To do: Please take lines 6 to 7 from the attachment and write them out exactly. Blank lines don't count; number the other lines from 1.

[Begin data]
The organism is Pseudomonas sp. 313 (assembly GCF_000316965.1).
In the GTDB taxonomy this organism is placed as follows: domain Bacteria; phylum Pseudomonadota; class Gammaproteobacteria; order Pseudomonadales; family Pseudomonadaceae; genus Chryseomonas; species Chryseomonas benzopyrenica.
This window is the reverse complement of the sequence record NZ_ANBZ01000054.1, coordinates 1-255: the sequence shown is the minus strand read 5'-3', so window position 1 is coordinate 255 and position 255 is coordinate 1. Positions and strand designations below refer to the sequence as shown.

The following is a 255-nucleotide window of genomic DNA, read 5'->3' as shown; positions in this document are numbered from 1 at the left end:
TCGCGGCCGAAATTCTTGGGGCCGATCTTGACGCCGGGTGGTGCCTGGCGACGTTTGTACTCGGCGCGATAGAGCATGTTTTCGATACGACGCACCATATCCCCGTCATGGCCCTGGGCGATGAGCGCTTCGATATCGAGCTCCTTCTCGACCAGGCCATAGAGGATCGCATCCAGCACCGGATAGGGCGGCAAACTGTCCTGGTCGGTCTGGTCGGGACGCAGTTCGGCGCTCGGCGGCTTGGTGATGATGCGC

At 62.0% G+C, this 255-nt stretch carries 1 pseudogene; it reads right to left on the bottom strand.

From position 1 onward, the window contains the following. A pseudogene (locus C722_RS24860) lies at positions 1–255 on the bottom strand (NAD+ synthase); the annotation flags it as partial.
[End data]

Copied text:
At 62.0% G+C, this 255-nt stretch carries 1 pseudogene; it reads right to left on the bottom strand.

From position 1 onward, the window contains the following. A pseudogene (locus C722_RS24860) lies at positions 1–255 on the bottom strand (NAD+ synthase); the annotation flags it as partial.